When I saw the word “Labor” I immediately thought of Labor Day, at least the one I grew up celebrating. As with all things, society changes and so does our holidays. Although my family never had any real traditions while I was growing up, we did always do something for the Labor Day weekend. Maybe that was because my Dad actually had a day off of work!
The first Labor Day was held celebrated in New York City on September 5, 1882, and was started by the Central Labor Union in New York City. In 1884, it was moved to the first Monday in September where it is celebrated today. Labor Day quickly became popular and one state after another voted it as a holiday. On June 28, 1894, the U.S. congress voted it a national holiday. How this holiday is celebrated has changed dramatically over the years, but the ones that have endured are picnics, barbecues, swimming, and shopping!
My Dad belonged to the Carpenters Union. He was very proud of that, and he took it very seriously. Every year we would go to the Union Hall for a barbecue and there were always games and music. After the festivities we would go to Randolph Park (now Reid Park) and my sister and I would run around the small lake and play at the playground. One of my favorite activities was to visit the Prairie Dog village. It was just a fenced in area with a lot of hills in which the prairie dogs dug their holes and tunnels. I would get excited when they would peek out from one of the holes. Their faces were so cute. This area eventually became the Reid Park Zoo with lots of exotic animals.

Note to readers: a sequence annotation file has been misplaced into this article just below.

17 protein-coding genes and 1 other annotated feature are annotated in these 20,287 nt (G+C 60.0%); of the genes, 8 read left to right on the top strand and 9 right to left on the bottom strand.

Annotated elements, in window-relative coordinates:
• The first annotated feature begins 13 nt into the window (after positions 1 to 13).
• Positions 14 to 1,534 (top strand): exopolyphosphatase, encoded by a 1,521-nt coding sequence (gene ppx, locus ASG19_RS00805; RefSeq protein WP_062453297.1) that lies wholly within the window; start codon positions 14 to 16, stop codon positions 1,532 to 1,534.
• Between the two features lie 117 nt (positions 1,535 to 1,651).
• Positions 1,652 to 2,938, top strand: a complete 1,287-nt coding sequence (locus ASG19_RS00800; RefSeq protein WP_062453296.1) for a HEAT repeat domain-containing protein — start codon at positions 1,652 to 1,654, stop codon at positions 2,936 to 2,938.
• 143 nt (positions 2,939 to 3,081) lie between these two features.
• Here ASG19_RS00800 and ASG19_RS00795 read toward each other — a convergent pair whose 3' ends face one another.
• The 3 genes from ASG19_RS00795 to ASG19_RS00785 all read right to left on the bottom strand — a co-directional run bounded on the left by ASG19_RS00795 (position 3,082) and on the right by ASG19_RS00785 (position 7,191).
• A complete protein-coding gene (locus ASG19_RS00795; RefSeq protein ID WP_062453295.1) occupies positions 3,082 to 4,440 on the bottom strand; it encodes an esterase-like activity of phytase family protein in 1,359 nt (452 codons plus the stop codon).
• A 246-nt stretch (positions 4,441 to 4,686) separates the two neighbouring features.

I remember one year we made a trip to San Diego, and we spent the day at the beach. I believe that is when I first fell in love with the ocean. My sisters attempt to drown me didn’t deter that love. Another year we attended a political picnic at Hi Corbett Baseball Field. It was for Barry Goldwater when he was running for President in 1964. We saw lots of balloons, several music groups, and the longest, most boring speech I ever heard. What would you expect from a 9 year-old girl? It really didn’t matter what we did for Labor Day, I always had fun. By the end of the day I would go to bed excited because the next day was always the first day of school!
Regardless of what we did over the 3-day weekend my Dad would remind us of why we celebrated Labor Day. It was a day to recognize the hard work of the common men and women who toiled to feed their families.